Andandiben Patel, the Governor of Uttar Pradesh has given her approval to an ordinance on unlawful/ dishonest religious conversion called, Uttar Pradesh Prohibition of Unlawful Conversion of Religion Ordinance, 2020.
The said ordinance has been a subject of controversies and intense debates pertaining to its implications on inter faith marriages.
Section 3, one of the key provisions of the ordinance, prohibits conversion from one religion to another by misrepresentation, undue influence, allurement, coercion or by marriage. Section 2 (a) defines allurement as temptation in form of gift, easy money, employment, free education, better lifestyle, pleasure or otherwise.
Section 5 states that any person guilty under section 3 of the said act will be punishable with 1 to 5 years of imprisonment and fine of up to Rs. 15, 000. If the said conversion was to a minor, woman or persons belonging to SC/STs then the act will be punishable with 2 to 10 years with fine of up to Rs. 25,000. If a person commits offence under section 3 for the second time then it will be punishable with double the punishment prescribed.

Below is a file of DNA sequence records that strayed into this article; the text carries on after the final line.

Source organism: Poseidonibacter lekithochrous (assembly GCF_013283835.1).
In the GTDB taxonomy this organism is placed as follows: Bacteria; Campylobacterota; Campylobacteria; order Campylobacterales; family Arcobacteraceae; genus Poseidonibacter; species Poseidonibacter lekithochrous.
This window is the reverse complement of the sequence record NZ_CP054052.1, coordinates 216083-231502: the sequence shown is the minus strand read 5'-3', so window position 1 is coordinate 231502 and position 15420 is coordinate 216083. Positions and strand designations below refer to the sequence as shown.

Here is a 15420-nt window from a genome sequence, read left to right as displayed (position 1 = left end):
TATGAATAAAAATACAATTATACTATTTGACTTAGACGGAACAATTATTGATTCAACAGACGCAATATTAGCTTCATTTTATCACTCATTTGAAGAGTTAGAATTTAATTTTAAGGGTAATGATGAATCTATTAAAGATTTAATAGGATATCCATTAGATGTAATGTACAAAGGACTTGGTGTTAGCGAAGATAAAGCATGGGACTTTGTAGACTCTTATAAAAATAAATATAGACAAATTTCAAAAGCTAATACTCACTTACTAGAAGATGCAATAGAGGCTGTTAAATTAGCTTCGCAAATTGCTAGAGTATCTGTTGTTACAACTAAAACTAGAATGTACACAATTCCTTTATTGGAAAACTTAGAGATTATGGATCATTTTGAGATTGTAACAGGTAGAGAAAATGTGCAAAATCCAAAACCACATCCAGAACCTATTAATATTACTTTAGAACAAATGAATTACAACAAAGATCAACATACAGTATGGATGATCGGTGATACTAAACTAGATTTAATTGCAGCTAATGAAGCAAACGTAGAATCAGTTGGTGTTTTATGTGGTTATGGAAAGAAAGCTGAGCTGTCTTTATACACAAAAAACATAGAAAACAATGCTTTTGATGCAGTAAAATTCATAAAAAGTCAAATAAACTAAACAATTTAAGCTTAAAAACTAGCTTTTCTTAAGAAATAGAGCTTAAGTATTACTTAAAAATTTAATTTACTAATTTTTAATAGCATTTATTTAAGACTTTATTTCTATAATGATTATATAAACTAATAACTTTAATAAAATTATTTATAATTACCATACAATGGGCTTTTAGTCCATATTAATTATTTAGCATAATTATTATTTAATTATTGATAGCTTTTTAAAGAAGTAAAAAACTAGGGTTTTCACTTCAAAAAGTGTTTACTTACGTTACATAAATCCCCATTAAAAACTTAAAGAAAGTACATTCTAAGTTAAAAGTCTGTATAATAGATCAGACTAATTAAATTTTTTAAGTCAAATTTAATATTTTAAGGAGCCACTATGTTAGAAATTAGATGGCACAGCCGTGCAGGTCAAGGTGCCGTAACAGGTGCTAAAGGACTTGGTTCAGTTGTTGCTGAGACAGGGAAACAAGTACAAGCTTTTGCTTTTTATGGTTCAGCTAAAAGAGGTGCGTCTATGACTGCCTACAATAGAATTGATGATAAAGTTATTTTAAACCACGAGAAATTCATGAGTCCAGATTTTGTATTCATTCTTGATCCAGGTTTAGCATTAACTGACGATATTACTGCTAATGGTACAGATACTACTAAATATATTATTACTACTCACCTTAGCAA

The most debated aspect is section 6 which states that a marriage done with the sole purpose of unlawful conversion a person’s religion shall be declared void.
The said ordinance does not affect inter faith marriages nor conversion by one’s own will, as stated in section 8 and 9. These sections provides procedures to follow to convert ones religion. It includes giving a notice to the district magistrate 60 days in advance and the same to the religion convertor stating the free will of the person devoid of coercion, undue influence, or allurement. Thereafter the police shall inquire about the intention and purpose of the said conversion. Section 9 lays down procedure and declaration after conversion.
The burden of proof as to whether the said conversion occur due to misrepresentation, coercion, allurement or undue influence or any other fraudulent means lies on the person who has caused such conversion. Section 12 stated that the burden of proof lies on the accused.
~ Abhishek Roy